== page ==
Thursday, October 29, 2020 [Tweets] [Favorites]

About That 85%

Jacob Eiting (via David Barnard):

Turns out, the 85/15 split — which Apple is keen to mention anytime developers complain about the App Store rev share — doesn’t have a meaningful impact for most developers. Because churn.

[…]

Top mobile apps like Netflix and Spotify report churn rates in the low single digits, but they are the outliers. According to our data, the median churn rate for subscription apps is around 13% for monthly subscriptions and around 50% for annual. Monthly subscription churn is generally a bit higher in the first few months, then it tapers off. But an average churn of 13% leaves just 20% of subscribers crossing that magical 85/15 threshold.

[…]

According to our [RevenueCat] data, just 16% of apps manage to achieve a takehome rate above 75%.

Michael Love:

To me this is actually an argument against offering subscriptions; if 80% of monthly subscribers quit after one year then you’re better off charging them up front, they weren’t going to produce long-term ongoing revenue either way.

David Barnard:

The magic really starts happening a few years in. Great apps retain more than 20% (especially as a blend of monthly and annual), and many of those will end up retaining for years. As those cohorts stack, you can build a really strong business.

Previously:

6 Comments

And there you have it: in the end it is not the revenue model that makes a developer money. It is the quality of the app and the support the user receives that makes him a returning customer. It almost looks like being able to write proper software has little to do with the success of and app. Being able to properly support an app and properly communicating about it and being receptive to what customers want to do with the application is more important. Likewise is playing the long game is what makes you money.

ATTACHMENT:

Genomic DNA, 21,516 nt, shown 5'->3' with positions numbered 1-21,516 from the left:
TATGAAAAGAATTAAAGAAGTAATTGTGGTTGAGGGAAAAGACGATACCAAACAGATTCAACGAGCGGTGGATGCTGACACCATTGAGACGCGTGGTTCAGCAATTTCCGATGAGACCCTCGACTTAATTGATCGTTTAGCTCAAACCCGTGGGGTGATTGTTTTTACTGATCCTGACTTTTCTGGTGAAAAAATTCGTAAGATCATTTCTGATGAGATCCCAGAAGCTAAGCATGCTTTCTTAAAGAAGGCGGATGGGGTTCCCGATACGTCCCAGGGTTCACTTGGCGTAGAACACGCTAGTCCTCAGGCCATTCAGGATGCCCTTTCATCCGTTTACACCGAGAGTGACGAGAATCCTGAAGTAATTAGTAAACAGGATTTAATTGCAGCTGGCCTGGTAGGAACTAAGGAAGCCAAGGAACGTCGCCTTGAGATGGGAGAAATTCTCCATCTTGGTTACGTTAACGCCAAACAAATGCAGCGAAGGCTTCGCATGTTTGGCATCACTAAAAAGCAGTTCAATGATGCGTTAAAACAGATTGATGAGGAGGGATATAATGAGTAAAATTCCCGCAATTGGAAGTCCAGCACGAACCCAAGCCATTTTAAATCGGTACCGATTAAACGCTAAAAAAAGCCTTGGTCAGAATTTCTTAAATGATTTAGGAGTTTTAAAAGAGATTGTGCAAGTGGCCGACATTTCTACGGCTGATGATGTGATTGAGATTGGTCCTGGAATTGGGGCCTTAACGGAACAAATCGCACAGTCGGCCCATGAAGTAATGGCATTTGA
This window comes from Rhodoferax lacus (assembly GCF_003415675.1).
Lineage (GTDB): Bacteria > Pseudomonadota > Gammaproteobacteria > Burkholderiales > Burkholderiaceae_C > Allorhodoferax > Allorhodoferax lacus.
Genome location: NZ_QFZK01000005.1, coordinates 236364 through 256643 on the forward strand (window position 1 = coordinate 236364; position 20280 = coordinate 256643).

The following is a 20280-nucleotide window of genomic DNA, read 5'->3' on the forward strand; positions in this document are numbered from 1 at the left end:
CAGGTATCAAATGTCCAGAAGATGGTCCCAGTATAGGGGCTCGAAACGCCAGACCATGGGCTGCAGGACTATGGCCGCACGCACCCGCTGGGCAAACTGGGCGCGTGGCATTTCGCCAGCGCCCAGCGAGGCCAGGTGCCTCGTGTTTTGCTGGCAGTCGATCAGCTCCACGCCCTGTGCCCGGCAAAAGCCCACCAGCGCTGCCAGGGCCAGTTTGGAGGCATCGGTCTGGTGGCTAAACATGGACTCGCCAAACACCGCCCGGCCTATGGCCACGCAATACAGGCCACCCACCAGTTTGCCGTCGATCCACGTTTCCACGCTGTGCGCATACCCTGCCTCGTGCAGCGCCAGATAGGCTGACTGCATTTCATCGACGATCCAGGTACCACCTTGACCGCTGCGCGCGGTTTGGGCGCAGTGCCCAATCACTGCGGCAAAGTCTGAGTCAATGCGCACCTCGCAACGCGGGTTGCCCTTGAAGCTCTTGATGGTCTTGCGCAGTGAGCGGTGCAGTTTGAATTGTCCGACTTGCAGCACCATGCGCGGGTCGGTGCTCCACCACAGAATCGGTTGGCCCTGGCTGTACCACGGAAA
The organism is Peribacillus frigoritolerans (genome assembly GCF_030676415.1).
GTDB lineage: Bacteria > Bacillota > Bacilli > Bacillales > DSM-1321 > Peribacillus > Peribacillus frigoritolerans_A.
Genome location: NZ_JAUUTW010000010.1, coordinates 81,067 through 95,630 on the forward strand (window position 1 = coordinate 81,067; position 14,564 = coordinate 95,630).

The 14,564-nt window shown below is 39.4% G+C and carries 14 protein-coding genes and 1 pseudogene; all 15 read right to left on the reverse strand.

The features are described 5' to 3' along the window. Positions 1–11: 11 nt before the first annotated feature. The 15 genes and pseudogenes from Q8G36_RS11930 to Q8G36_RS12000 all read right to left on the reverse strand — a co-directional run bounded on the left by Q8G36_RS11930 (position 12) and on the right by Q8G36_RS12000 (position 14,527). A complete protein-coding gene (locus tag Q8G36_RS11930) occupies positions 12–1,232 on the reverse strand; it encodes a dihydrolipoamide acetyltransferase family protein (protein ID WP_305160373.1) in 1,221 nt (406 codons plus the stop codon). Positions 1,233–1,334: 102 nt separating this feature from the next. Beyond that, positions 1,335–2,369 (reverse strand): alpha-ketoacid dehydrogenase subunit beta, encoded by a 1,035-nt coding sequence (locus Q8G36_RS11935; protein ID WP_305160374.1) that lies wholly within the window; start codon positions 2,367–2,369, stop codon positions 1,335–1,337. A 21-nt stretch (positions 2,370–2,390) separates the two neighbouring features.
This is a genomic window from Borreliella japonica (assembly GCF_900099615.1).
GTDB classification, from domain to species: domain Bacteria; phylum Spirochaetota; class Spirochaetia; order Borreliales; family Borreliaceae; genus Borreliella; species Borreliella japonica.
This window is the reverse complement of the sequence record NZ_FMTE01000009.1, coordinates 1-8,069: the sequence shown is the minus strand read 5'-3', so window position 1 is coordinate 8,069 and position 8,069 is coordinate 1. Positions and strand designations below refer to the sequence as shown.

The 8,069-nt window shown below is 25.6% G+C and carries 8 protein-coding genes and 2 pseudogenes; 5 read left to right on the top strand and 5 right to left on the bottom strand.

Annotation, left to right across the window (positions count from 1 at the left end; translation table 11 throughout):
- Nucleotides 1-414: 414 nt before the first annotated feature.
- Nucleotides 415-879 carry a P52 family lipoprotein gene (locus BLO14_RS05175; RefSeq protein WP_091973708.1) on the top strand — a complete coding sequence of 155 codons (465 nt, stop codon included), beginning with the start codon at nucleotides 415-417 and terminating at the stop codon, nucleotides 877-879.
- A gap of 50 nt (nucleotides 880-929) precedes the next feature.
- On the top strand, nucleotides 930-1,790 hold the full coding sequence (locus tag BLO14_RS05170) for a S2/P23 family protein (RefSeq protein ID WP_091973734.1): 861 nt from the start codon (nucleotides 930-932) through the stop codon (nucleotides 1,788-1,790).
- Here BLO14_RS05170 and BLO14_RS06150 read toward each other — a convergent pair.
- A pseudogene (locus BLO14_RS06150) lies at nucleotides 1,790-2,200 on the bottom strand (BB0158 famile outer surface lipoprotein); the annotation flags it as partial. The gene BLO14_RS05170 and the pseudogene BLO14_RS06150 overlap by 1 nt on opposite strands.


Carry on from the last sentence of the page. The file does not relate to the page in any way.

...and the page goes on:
I sell a simple utlity for the Mac, on both the App Store and from my website. Of those who pay me directly, quite a few gladly, and voluntarily, without me begging them, pay me again after a year or in longer intervals. Because I make a product that people are generally very happy with, and for which I provide good support (meaning I practically NEVER get complaints, and even for the few where people ask for their money back, I can help them figure out how to better use it, and they withdraw their refund request).

And I'm sure that if I'd directly ask people to pay again after a year or two, many would be happy to. No need for subscription. I keep it voluntary, and that's what users appreciate - and as they see that they keep getting good value from the app, they're happy to pay again.

FAANG have agency in this era, and smaller developers do not. And customers? Well, they don't enter into the picture at all.

Not all software can be or should be subscription. For Example Adobe is a great case for subscription, as most business wants the consistent update, support and monthly payment rather than one time payment ( which is easier to reason as a business expenses )

For other software that are more utility like, for example like Soulver, or other smaller tools, with a niche market and little business / enterprise usage. A one off payment with limited update still fits better in most people's mental model. And people will gladly pay for an upgrade to newer version if they love the product. as @Thomas has mentioned above.

Does a new CPU architecture count as "an upgrade"? What about all the APIs that get deprecated, or modified? I agree that "pay for an upgrade if you want" was a great model in 1991 but I'm not sure how feasible it is any more.

I've got piles of old Mac software I bought that I can't run any more, not because there's anything wrong with it, but simply because the system changed out from under it. Most of it is no longer maintained so I couldn't re-buy it even if I tried.

To me this is actually an argument against offering subscriptions; if 80% of monthly subscribers quit after one year then you’re better off charging them up front, they weren’t going to produce long-term ongoing revenue either way.

I’m guessing this logic is predisposed on the idea that a one-off would be more expensive than an annual fee?

Suppose your app is $10. If 80% do quit, they will have paid $10. But the remaining 20% will have paid at least $20. That means your non-subscription app would need to be at least $12 for the same revenue.

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